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Object Oriented Programming Refresher

Recently I was challenged by a colleague who asked some very basic questions relating to object orient programming. I know these concepts very well, but sometimes you have to stop and think twice about them, especially if most often than not, you do not implement these concepts in your day to day programming activities. As developers, we often find ourselves in situations where the need to get things out the door and into production tend to encourage us to not think about doing things the right way, but instead, getting the work done in the least possible time. Object Oriented concepts are something every serious developer should know inside out. Sure you can get by without practicing it, but that approach might come back to haunt you down the road.

Classes are the foundation of Object Oriented Programming. Business Logic code should be seperated into groups of related classes that satisfy a business need. There should be a clear seperation of concerns. When planning a development strategy for our applications, we should at all times try to envision our applications as being seperated into three logical tiers. Strictly speaking, having three logical tiers doesnt dictate that our apps must to be deployed physically as a three tier app...all the tiers could live on one one physical machine, or they could be deployed accross three different machines. They could also be deployed on multiple machines in the enterprise, in what is known as an n-tier architecture. Our apps will perform much better when we distribute the processing requirements accross multiple logic components run on machine A, Data Access components run seperate machine, and the front end logic running on a clinet pc or web server somewhere else. Microsft Transaction Server, and now Enterpise Services can act as a broker for our components living in the data access and business logic tiers, and offer such services as transactions support, object pooling, which promotes better scaling applications.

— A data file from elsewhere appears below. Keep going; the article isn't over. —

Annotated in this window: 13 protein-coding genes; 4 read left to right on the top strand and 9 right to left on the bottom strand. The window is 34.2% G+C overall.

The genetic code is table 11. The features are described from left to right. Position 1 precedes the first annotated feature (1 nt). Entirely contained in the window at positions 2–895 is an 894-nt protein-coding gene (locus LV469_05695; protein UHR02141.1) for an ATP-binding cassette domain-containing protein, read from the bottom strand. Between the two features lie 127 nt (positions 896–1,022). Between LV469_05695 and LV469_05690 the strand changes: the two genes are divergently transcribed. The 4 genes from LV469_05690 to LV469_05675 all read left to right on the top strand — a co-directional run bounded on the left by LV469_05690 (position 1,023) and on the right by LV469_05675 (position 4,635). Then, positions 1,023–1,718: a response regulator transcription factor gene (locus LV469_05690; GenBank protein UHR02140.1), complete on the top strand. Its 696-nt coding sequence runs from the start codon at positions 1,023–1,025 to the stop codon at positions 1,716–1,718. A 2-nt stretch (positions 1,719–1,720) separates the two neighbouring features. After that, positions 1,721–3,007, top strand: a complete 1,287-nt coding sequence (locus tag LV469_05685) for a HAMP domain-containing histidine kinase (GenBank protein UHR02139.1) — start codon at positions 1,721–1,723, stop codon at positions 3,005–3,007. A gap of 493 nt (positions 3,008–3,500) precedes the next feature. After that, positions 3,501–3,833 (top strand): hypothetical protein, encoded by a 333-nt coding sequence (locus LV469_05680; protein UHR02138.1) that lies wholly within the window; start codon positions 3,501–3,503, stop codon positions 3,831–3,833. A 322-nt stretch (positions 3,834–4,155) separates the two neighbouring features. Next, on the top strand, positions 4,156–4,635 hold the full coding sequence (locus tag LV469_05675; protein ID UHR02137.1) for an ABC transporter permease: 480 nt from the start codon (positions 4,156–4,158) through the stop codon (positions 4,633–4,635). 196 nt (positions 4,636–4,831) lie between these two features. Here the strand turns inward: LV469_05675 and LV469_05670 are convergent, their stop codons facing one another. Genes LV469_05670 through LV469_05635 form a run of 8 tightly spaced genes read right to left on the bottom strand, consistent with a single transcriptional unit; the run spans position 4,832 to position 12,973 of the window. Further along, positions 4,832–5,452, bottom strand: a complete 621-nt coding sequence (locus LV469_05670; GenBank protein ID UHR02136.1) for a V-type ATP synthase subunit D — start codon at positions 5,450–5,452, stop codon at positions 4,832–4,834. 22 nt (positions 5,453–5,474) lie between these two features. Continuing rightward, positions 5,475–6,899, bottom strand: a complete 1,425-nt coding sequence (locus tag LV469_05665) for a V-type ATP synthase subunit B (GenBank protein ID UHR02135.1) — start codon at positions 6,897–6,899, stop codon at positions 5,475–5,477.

So, what is an abstract class. What is a sealed class. What is the difference accessibility methods out there that I can apply to my classes and methods, and why do I need them? What are interfaces? when is it useful to use an interface? These are the questions that rolled through my head when I was first introduced to OOP years ago. Over time, as you develop more business level applications, the importance of these concepts become clearer.

Inheritance is a pupular term among the OOP purists. So what is Inheritance, and how does it relate to OOP? Perhaps the best way to describe this would be to imagine a hypothetical situation where you are building an app that requires you to Mainatin a list of employee records. All employees must have an employeeID, they must have a first name, and they must have a departmentID etc. In addition, there are some employees that work on a part-time basis, and some that work full-time.